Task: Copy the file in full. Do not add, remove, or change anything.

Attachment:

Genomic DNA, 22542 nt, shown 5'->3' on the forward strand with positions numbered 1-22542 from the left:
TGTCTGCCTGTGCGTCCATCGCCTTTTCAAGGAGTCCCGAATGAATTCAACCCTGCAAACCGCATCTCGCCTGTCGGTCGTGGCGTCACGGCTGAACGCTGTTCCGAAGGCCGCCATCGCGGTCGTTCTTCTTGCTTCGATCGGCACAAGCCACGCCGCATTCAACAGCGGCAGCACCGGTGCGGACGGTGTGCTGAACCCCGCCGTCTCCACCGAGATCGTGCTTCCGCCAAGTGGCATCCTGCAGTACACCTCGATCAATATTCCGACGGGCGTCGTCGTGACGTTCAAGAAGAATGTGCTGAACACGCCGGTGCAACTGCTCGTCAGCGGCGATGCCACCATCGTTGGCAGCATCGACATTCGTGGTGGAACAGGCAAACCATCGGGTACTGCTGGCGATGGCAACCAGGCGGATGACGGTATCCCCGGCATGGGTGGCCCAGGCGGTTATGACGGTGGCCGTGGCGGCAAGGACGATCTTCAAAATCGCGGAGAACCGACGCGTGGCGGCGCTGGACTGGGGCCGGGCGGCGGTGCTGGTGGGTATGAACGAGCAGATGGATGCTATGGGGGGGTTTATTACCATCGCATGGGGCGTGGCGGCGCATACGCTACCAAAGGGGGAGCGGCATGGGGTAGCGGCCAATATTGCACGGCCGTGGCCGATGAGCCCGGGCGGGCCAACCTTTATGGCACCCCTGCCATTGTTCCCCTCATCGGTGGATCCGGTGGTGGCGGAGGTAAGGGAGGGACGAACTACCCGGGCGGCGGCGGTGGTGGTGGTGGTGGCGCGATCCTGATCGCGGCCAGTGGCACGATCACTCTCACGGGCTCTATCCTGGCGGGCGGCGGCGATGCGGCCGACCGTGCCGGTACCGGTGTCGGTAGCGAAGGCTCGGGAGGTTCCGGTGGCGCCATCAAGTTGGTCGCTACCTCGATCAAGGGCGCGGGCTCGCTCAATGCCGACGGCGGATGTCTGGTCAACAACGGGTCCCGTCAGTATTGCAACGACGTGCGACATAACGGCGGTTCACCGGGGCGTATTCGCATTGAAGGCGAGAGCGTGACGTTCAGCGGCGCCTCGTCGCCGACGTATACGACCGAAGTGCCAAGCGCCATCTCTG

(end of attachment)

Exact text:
Genomic DNA, 22542 nt, shown 5'->3' on the forward strand with positions numbered 1-22542 from the left:
TGTCTGCCTGTGCGTCCATCGCCTTTTCAAGGAGTCCCGAATGAATTCAACCCTGCAAACCGCATCTCGCCTGTCGGTCGTGGCGTCACGGCTGAACGCTGTTCCGAAGGCCGCCATCGCGGTCGTTCTTCTTGCTTCGATCGGCACAAGCCACGCCGCATTCAACAGCGGCAGCACCGGTGCGGACGGTGTGCTGAACCCCGCCGTCTCCACCGAGATCGTGCTTCCGCCAAGTGGCATCCTGCAGTACACCTCGATCAATATTCCGACGGGCGTCGTCGTGACGTTCAAGAAGAATGTGCTGAACACGCCGGTGCAACTGCTCGTCAGCGGCGATGCCACCATCGTTGGCAGCATCGACATTCGTGGTGGAACAGGCAAACCATCGGGTACTGCTGGCGATGGCAACCAGGCGGATGACGGTATCCCCGGCATGGGTGGCCCAGGCGGTTATGACGGTGGCCGTGGCGGCAAGGACGATCTTCAAAATCGCGGAGAACCGACGCGTGGCGGCGCTGGACTGGGGCCGGGCGGCGGTGCTGGTGGGTATGAACGAGCAGATGGATGCTATGGGGGGGTTTATTACCATCGCATGGGGCGTGGCGGCGCATACGCTACCAAAGGGGGAGCGGCATGGGGTAGCGGCCAATATTGCACGGCCGTGGCCGATGAGCCCGGGCGGGCCAACCTTTATGGCACCCCTGCCATTGTTCCCCTCATCGGTGGATCCGGTGGTGGCGGAGGTAAGGGAGGGACGAACTACCCGGGCGGCGGCGGTGGTGGTGGTGGTGGCGCGATCCTGATCGCGGCCAGTGGCACGATCACTCTCACGGGCTCTATCCTGGCGGGCGGCGGCGATGCGGCCGACCGTGCCGGTACCGGTGTCGGTAGCGAAGGCTCGGGAGGTTCCGGTGGCGCCATCAAGTTGGTCGCTACCTCGATCAAGGGCGCGGGCTCGCTCAATGCCGACGGCGGATGTCTGGTCAACAACGGGTCCCGTCAGTATTGCAACGACGTGCGACATAACGGCGGTTCACCGGGGCGTATTCGCATTGAAGGCGAGAGCGTGACGTTCAGCGGCGCCTCGTCGCCGACGTATACGACCGAAGTGCCAAGCGCCATCTCTG